I don't see a problem with this guys tax bill if he's going to be compensated in the same way as an employee for the 3 years he was employed, e.g. paid holiday, pension, paid sick leave etc. of course you can't really do that as it's retrospective and he's not going to get sick in the past.

The only people going to benefit from this are the people at the top of the large corporations, I'm not sure I understand the mentality of the employees like DaveE, who is clearly jealous of the financial rewards afforded to the more willing and able.

I've seen many times before where contractors are the first out of jobs when a company decides the work is not there, how can a contractor who is going to suddenly be back taxed as an employee be compensated for a risk that they've been taking up to that point?

Clearly they can't, so how can it be justified that a contractor who is at grater risk than an employee should pay the same in tax as a regular employee?

It's totally unfair on the guy, in this financial climate the contractors will be the first out of their jobs and yet their going to be taxed as employees?

I wanted to be a contractor so I have more control over who I work for and when I work for them and if I'm at risk then it's a risk of my own making, now I'm not sure there's any point.

What's he going to do when the AA cut jobs and he's out of a contract and there's no work available to him? The £99,000 which would have kept him going a couple of years has been chewed up by what I consider a stupid judgement.

0
0

Sounds reasonable to me

If he was working for just one company for several years then yes, he was an employee and yes, to all the moaning bastards above, he would be entitled to all the same benefits (and constraints) of an equivalant employee within the same organisation.

0
0
Coat

Overseas employer

does anybody know the suitation regarding an overseas customer (all work is done for and with overseas - but invoice is sent to financial unit that is UK based - although invoice is signed off in americas/apac)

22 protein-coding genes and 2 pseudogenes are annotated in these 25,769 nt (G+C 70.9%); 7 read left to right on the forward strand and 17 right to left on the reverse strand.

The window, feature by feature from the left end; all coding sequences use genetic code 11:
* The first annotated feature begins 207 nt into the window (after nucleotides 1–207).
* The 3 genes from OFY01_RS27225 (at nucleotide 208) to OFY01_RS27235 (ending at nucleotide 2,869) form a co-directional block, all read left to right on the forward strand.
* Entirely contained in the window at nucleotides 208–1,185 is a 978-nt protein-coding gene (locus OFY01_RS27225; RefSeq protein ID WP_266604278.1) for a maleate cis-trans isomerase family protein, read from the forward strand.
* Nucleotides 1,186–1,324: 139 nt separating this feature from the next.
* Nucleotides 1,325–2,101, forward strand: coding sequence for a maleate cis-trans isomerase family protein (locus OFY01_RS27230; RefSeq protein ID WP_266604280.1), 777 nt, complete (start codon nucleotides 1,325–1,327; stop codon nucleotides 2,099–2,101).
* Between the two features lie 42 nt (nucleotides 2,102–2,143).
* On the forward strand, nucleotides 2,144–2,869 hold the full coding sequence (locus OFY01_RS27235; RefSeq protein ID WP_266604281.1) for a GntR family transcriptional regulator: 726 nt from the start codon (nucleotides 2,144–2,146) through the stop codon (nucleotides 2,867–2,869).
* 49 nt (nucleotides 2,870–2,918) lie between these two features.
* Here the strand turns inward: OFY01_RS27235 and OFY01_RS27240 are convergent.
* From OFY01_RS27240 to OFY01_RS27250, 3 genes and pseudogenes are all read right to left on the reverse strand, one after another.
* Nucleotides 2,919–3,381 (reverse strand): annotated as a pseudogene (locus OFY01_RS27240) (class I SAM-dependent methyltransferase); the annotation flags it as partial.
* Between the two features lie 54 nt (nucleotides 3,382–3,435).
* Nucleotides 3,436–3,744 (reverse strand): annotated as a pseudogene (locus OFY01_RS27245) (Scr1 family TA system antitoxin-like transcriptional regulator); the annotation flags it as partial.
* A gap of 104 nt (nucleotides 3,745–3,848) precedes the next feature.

I work mainly with Americas and APAC arms of the business but am UK based - people have my number - they call me if they want a job done. My contract does not have a substituion clause as the level of work has built up over time (i.e. I take the chance to take more work on if it comes up) so at the time of the contracts formation, I did not realise it would be sensible to put in such a clause.

I charge VAT. If I deliver something that doesn't meet requirements then I am responsible for fixing it at no cost to my client. If I want to get help doing the work that would be my lookout - people check the deliverables I submit of course but they are not concerned with how I got the work done.

My company does other work - I release applications on the web - some have been commercially successful - most have not. And I have another regular client and the rest are very small jobs in comparison.

If I thought for a second that my largest contract was not outside IR35 I would leave the UK - as I could forfill any of my obligations from whereever I like and I incure costs like Holiday and Sick pay, Indemnity insurance not to mention the basics like light and heat, equipment, software etc.

Anyone have any insight here - I fear I may be in slightly murky waters.

I would leave this country if I got hit with this - as I work every hour god sends, My life = work. If I put my prices up, they would simply go elsewhere - and replace my company with one based in APAC or Americas - at which point an IR35 bill could make me bankrupt. So the recurring VAT revenue I generate would be lost.

I am worried about this - not because I feel I've done wrong - I will always pay my dues if I am able to. But that said, our country's finances are buggered. I think they be taking the shirt off all our backs if they get half a chance.

0
0

Page:

This topic is closed for new posts.